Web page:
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Arts Council Hosting Artist in Residence at Lone Peak High School

Nov 17, 2023

Program includes student workshops and free public performance

Each year the Arts Council of Big Sky brings a culturally rich artist to Big Sky for a multi-day residence in collaboration with the Big Sky School District. During their time at school, the artist works with a partner teacher to deliver two days of workshops that aim to help students build a deeper, authentic understanding of diverse cultures through the arts. 

This year’s Artist in Residence is World Champion Hoop Dancer Jasmine Pickner Bell, or Cunku Was’te Win’, meaning “Good Road Woman,” in Dakota. A member of the Crow Creek Sioux Tribe (also known as Hunkpati Oyate), Jasmine is the first woman to hold the hoop dancing Champion title. Jasmine realized her calling when tragedy struck and her brother, also a talented hoop dancer, was killed in a car accident. In honor of his life, she trained and performed in his place at the World Championship Hoop Dance Competition. She won, becoming the first woman to hold the title and compete in a dress (up until that point, many female hoop dancers still performed in traditional male attire). The following year she defended her title. And now she is proud to say, more women have entered the field and wear their traditional dress, not men’s attire. 

The hoop dance has been described as the renewal of the collective human spirit. It is a dance of healing, connectedness, and prayer. Even though Jasmine is in constant spinning motion while she dances, she never finds herself dizzy because she is aligned with a higher purpose. As she’s passing each hoop through her body, she says, “Your prayers are being connected and lifted up. You’re not only telling a story through the designs of the hoop dance, but you’re also praying and healing the people who are in need at that time.”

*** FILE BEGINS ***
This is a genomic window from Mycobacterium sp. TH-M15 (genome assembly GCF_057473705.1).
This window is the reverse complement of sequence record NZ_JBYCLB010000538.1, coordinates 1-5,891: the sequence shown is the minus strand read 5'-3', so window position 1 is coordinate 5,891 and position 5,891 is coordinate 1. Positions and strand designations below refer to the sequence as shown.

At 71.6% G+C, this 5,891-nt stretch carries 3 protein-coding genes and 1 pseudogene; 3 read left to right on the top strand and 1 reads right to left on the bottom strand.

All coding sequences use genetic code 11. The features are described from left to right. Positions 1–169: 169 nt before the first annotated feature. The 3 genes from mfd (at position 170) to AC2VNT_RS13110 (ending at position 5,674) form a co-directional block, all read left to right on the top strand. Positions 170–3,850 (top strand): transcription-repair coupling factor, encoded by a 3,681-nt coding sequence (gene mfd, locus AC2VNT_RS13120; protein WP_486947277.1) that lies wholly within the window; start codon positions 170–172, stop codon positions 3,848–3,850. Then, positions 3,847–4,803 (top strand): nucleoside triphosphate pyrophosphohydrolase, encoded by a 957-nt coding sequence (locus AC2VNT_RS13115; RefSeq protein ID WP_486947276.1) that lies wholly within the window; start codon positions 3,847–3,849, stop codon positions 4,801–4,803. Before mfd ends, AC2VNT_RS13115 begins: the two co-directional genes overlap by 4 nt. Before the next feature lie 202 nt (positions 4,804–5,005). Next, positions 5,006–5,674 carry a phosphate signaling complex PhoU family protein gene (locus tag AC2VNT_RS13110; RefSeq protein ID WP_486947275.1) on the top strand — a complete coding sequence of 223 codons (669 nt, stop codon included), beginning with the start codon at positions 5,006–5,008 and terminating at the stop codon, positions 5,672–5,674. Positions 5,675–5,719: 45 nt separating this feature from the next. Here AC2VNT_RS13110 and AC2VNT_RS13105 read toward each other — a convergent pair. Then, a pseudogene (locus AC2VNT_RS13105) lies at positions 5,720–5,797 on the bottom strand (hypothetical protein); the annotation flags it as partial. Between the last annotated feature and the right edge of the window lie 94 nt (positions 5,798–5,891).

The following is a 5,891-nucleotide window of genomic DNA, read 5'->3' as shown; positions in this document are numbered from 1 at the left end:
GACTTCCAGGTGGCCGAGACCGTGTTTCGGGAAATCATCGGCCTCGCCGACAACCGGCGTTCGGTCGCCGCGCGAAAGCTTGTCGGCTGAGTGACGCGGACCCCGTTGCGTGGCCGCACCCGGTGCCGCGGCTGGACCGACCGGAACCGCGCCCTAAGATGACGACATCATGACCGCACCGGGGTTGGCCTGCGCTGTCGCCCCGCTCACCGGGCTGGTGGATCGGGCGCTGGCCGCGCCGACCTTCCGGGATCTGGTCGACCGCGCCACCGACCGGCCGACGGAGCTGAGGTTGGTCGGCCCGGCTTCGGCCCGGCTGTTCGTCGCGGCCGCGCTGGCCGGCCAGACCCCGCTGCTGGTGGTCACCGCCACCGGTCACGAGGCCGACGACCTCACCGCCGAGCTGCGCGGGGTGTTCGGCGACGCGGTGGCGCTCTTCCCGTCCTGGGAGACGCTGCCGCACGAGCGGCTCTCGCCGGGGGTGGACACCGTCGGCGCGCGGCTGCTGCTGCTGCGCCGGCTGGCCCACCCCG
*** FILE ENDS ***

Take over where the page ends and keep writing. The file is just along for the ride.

For the school workshops, Jasmine will be collaborating with 9th and 10th graders in Kate Riley and Jeremy Harder’s classes. Education is central to her mission. From teaching kids and ensuring native traditions are not lost in today’s society, to bringing her audience on stage with her after her performances, she loves to share the hoop dance with everyone. As Jasmine says, “When you get done hoop dancing with me, you’re going to feel better. You’re going to go home and have a story to tell. You’re going to be able to share that story with your friends and family.”

In addition to the educational workshops there will be an in-school performance and a free, public performance at the Warren Miller Performing Arts Center on Wednesday, December 6, at 7:30 p.m. Please join us in celebrating this inspirational and important artform.